In the early season of the COVID-19 pandemic, uncertainty drove M&A activity across the globe to its lowest point in a decade. However, after a sluggish Q2 2020, M&A surged. Financier Worldwide reported that in September 2020, deal value had increased roughly 75 percent year-over-year, and a report by Refinitiv attributes 17 percent of global M&A to tech’s $337 billion worth of deals. That’s a 20-year high and a 25 percent increase from 2019’s totals.
Then, there are SPACs, which have become the largest-ever tech M&A market disruptor. According to reports by 451 Research, in the first three months of 2021 alone, SPACs drove the total value of tech M&A spending far beyond its highest yearly levels in a decade, as spending reached its highest quarterly level of all-time.
The record-breaking stats go on and on. In such an exciting time for M&A, I tapped five industry experts to share their take on the market, shed light on what’s top-of-mind for corporate development (corp dev) teams today, and give advice for founders navigating this climate:
- Brett Simon, Senior Director of Corporate Development at Coupa Software.
- Alon Bonder, Strategy and Corporate Development at Google.
- Dan Brown, Corporate Development at Okta.
- Dino Boukouris, Founding & Managing Director at Momentum Cyber.
- Dagan Josephson, Head of Corporate Development at Dropbox.
After the all-time-high in Q3 and Q4 of 2020, how has your corp dev strategy changed?
Brett Simon: “It has not changed. Our strategy is focused on acquiring companies that have the teams and products that can help us provide more value to customers in areas we believe have a ton of potential. From a pipeline perspective, that means spending a lot of time building relationships with teams and getting to know their companies. The current market activity doesn’t change that. From a valuation perspective, the current M&A market obviously has an impact on comps, but that is one of many inputs we consider — it’s ultimately all about the value teams and companies add to the goals we’ll be executing on together.”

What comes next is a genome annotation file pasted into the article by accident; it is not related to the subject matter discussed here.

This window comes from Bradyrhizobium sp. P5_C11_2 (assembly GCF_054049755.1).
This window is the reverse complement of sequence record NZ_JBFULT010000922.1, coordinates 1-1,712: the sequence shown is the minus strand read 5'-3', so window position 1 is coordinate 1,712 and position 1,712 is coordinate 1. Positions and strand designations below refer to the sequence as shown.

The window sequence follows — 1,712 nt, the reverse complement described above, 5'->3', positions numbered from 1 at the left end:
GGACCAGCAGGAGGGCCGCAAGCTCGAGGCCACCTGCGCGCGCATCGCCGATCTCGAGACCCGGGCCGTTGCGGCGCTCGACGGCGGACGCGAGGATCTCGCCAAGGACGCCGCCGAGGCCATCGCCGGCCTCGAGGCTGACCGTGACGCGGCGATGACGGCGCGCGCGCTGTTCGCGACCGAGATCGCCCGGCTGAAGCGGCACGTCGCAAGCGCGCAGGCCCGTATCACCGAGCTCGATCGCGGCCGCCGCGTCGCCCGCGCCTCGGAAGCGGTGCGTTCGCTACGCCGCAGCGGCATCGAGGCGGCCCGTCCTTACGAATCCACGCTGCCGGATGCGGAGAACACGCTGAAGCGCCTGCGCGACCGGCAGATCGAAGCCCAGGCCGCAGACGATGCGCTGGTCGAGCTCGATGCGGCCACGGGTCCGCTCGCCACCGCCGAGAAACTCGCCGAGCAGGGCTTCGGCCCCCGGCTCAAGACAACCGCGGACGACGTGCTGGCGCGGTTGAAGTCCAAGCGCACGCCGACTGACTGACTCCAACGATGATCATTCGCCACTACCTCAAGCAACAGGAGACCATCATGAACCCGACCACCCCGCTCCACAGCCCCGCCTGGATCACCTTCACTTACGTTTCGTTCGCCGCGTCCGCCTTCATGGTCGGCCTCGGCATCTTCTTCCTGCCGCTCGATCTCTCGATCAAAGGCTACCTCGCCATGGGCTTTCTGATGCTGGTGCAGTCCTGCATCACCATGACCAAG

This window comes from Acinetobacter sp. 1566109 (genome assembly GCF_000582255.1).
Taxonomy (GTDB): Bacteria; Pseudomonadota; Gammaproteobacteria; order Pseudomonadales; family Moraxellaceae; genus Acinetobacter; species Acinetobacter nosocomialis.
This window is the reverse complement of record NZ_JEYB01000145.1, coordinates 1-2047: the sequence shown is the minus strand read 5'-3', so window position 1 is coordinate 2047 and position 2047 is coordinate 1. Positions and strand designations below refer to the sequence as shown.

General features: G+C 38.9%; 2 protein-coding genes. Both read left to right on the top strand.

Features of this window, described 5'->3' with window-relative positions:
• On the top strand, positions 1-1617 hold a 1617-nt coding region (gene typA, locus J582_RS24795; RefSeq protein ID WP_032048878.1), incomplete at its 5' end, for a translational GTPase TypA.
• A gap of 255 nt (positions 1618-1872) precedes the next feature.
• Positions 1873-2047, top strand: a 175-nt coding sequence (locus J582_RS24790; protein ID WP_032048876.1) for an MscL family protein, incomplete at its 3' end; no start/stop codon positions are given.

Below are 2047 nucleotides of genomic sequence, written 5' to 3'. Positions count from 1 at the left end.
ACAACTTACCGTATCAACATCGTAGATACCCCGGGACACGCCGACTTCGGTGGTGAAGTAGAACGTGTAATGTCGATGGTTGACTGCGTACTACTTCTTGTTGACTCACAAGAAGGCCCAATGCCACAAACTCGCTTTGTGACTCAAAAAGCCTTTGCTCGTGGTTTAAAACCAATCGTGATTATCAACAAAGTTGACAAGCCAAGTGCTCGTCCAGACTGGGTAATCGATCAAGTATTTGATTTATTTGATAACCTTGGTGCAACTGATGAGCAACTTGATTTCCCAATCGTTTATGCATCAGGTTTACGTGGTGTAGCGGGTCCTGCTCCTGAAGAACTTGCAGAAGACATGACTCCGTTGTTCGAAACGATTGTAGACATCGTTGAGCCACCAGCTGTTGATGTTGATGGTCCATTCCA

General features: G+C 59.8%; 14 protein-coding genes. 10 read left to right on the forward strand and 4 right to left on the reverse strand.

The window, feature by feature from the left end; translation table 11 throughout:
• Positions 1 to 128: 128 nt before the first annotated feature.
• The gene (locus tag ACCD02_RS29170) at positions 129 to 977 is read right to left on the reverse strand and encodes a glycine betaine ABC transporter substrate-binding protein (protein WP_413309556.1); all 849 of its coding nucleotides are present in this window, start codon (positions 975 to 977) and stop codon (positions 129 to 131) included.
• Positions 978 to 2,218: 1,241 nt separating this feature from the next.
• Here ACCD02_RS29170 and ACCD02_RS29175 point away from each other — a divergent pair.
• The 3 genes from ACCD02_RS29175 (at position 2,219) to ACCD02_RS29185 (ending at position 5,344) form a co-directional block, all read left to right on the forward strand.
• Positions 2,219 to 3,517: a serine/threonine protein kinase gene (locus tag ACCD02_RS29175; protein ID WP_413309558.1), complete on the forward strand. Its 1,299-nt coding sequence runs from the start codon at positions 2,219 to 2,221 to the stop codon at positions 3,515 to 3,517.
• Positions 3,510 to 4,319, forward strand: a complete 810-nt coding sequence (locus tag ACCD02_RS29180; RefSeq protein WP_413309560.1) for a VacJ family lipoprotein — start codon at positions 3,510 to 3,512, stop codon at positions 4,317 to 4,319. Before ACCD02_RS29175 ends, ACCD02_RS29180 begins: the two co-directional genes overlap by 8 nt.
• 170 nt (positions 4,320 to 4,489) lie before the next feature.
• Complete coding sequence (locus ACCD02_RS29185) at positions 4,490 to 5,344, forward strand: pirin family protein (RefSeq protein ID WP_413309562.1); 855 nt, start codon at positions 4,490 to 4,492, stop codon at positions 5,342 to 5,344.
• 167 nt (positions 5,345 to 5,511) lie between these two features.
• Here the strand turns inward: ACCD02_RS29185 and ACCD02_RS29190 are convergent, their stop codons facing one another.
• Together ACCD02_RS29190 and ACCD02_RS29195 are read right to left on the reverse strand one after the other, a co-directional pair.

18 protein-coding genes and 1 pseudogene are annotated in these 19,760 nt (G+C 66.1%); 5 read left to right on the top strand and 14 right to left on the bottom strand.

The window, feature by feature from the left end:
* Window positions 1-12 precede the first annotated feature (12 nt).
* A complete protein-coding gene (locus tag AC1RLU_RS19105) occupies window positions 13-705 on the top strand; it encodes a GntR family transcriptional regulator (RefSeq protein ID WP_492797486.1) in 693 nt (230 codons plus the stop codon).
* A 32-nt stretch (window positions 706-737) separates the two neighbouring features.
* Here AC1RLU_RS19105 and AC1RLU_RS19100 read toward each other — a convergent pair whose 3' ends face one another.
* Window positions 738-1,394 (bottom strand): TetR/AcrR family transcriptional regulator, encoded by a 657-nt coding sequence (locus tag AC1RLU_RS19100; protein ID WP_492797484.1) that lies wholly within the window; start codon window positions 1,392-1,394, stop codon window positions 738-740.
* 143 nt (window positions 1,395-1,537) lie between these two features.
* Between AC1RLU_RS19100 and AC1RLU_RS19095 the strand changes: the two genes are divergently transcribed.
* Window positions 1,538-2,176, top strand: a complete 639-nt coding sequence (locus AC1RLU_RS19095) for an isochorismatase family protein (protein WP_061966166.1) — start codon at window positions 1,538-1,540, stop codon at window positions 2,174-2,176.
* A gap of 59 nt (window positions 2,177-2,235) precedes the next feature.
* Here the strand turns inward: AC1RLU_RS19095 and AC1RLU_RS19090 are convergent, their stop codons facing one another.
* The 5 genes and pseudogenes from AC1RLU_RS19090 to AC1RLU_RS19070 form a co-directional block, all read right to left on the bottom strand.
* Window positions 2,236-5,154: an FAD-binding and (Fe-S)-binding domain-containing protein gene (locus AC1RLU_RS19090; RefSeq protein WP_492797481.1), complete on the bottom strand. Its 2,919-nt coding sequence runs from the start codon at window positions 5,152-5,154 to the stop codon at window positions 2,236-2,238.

Alon Bonder: “Our corp dev strategy has remained much the same, focused on finding more ways to support our users. M&A is still a core component of that, but strategic investments are becoming another key pillar — particularly in geos that are still early in their tech adoption curve. The India Digitization Fund that Google announced last year is a great example and has already led to several fantastic partnerships.”
Dan Brown: “Our overarching M&A strategy hasn’t materially changed in 2021 vs. 2020, and we will continue to evaluate opportunities both large and small. Given the strong run-up in both public and private company valuations, we need to continue to be thoughtful about the types of companies we pursue.”
How is the uptick in M&A by SPACs changing the market?
Simon: “While SPACs could theoretically emerge as competitive acquirers, we haven’t seen that happen yet. Because most potential SPAC acquisition targets have more maturity and/or scale than the bulk of M&A targets for corporations, a lot of the SPAC activity tends to be in a different swim lane than where corp dev teams normally focus. That said, given the huge volume of SPACs that have popped up over the past year, I imagine there will inevitably be more shared interest in potential targets.”